The day Mary Johnson met with Oshea Israel was vivid. She even remembers the hand lotion that was given to her while she waited to see him. The lotion was called, “Beyond Belief” as it summed up her feelings at the time. In the room Israel walked in, and Mary Johnson saw that he changed physically and mentally in the 12 years of being incarcerated. Mary Johnson started by saying that she didn’t know him, and he didn’t know her and asked to get to know him better. Mary Johnson spoke about her son, and Israel spoke about his life. As the meeting came to a close Mary Johnson told Oshea Israel, “I forgive you from the bottom of my heart” which led Israel to ask incredulously, “Ma’am, how can you do that?” Mary broke down and started crying, and had trouble standing; Israel couldn’t let her hit the floor and hugged her like Mary was his own mother. After security returned Israel back to the population, Mary Johnson said, “I just hugged the man who murdered my son.” What happened next could only be described by Mary Johnson who said, “All that stuff, all the junk deep inside me. I felt it rise from the bottom of my feet and leave me like nothing I have ever felt before…I had loosed him, and let him go” The meeting was a resurrection and allowed Mary to be the person she used to be.

After the meeting Oshea Israel struggled with what happened. In an article that was re-run in The Daily Beast Israel was quoted as saying, “being incarcerated for so long, you tend to get detached from real love from people. Sometimes I still don’t know how to take receiving forgiveness from you. How do you forgive someone who has taken your only child’s life? To know that I robbed you of that, and for you to forgive can’t really put it into words.” After that meeting Mary Johnson and Oshea Israel met frequently and drew closer to each other. Inside prison both Mary Johnson and Oshea Israel met together and spoke about grace, forgiveness, and reconciliation. Many prison inmates couldn’t believe what they witnessed and wept at the sight of the Mary embracing and loving her son’s murderer.

In 2005 Mary Johnson founded an organization called “From Death to Life” which helps people who have lost loved ones to violence forgive and reconcile. A poem called “Two Mothers” which is an imaginary conversation between the mothers of Judas Iscariot and Jesus in whom they express and share their pain in losing their sons is what has driven Mary Johnson. This is the poem.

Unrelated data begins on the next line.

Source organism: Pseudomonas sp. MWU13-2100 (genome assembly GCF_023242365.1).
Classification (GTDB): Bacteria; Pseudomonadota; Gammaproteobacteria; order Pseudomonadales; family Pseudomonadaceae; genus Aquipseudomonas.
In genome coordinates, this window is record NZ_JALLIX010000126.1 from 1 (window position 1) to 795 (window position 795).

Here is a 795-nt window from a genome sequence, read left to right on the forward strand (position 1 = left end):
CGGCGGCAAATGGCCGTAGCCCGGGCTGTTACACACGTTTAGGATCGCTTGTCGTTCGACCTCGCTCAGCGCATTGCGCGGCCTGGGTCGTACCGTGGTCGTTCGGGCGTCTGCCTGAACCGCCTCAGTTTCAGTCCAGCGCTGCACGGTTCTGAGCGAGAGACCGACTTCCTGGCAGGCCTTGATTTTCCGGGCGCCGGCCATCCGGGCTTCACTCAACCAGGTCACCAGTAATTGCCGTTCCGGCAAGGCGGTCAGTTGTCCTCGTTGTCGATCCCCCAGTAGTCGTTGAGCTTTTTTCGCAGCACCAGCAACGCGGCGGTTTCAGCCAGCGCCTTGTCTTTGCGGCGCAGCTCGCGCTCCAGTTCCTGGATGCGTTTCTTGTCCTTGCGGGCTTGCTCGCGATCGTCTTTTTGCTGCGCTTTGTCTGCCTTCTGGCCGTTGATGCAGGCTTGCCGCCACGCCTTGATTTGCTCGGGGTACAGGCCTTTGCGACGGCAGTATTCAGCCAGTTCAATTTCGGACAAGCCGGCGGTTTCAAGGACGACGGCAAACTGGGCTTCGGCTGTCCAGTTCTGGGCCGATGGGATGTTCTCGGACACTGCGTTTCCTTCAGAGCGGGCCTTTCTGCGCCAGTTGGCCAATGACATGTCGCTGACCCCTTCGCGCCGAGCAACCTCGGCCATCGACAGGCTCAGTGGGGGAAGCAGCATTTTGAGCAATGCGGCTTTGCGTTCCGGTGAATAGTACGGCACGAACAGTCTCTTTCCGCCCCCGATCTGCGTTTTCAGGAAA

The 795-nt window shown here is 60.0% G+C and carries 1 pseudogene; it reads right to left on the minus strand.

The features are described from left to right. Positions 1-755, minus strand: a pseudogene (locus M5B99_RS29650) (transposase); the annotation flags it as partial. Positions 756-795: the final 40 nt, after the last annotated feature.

“Two Mothers”

Long time ago, so I have been told,
Two angels once met on streets paved with gold.
“By the stars in your crown,” said the one to the other
“I see that on earth, you too, were a mother.

And by, the blue-tinted halo you wear
“You, too, have known sorrow and deepest despair…”
“Ah yes,” she replied, “I once had a son,
A sweet little lad, full of laughter and fun.”

“But tell of your child.” “Oh, I knew I was blessed
From the moment I first held him close to my breast,
And my heart almost burst with the joy of that day.”
“Ah, yes,” said the other, “I felt the same way.”

The former continued: “The first steps he took-
So eager and breathless; the sweet startled look
Which came over his face – he trusted me so.”
“Ah, yes,” said the other, “How well do I know”

“But soon he had grown to a tall handsome boy,
So stalwart and kind – and it gave me so much joy
To have him just walk down the street by my side”
“Ah yes, “ said the other mother,
“I felt the same pride.”

“How often I shielded and spared him from pain
And when he for others was so cruelly slain.
When they crucified him – and they spat in his face
How gladly would I have hung there in his place!”

A moment of silence – “Oh then you are she –
The mother of Christ”; and she fell on one knee.
But the Blessed one raised her up, drawing her near,
And kissed from the cheek of the woman, a tear.

“Tell me the name of the son you love so,
That I may share with your grief and your woe.
She lifted her eyes, looking straight at the other,
“He was Judas Iscariot: I am his mother.”

Author Unknown

“From Death to Life” meets in the St. Jane House with the Visitation Sisters in Minneapolis. In August of 2010 Mary Johnson met Israel’s mother Carolyn Green for the first time since the trial. In the 1993 trial Mary had to be restrained, whereas in August of 2010 they reconciled and forgave each other and are now sisters in Christ. The way Carolyn describes it, “we share a son” and remarks that while Mary permanently lost her only son in 1993, she lost another son for 17 years. When Israel was released from prison Mary Johnson with her landlord’s blessing encouraged him to move in next door. She also held a post-prison homecoming party. Mary regards Oshea Israel to be her spiritual son. As she explains it, “It’s not pardoning what he did, and it’s not reconciliation. It’s true forgiveness.” Oshea is amazed as to the love and grace Mary has shown him, which has led him to want to give back to society. Today Mary Johnson and Oshea Israel go and speak about grace, forgiveness, and mercy in prisons, churches, church camps and retreats. Mary Johnson in an article in the Daily Beast spoke about her hopes for her “spiritual son” by saying, “I didn’t see Laramiun graduate, but you’re going to college, and I’ll be able to see you graduate. I didn’t see him get married. But hopefully, one day I’ll be able to experience that with you. Our relationship is beyond belief.”


2 thoughts on “Forgiveness & Reconciliation: The Story of Mary Johnson and Oshea Israel in Minneapolis….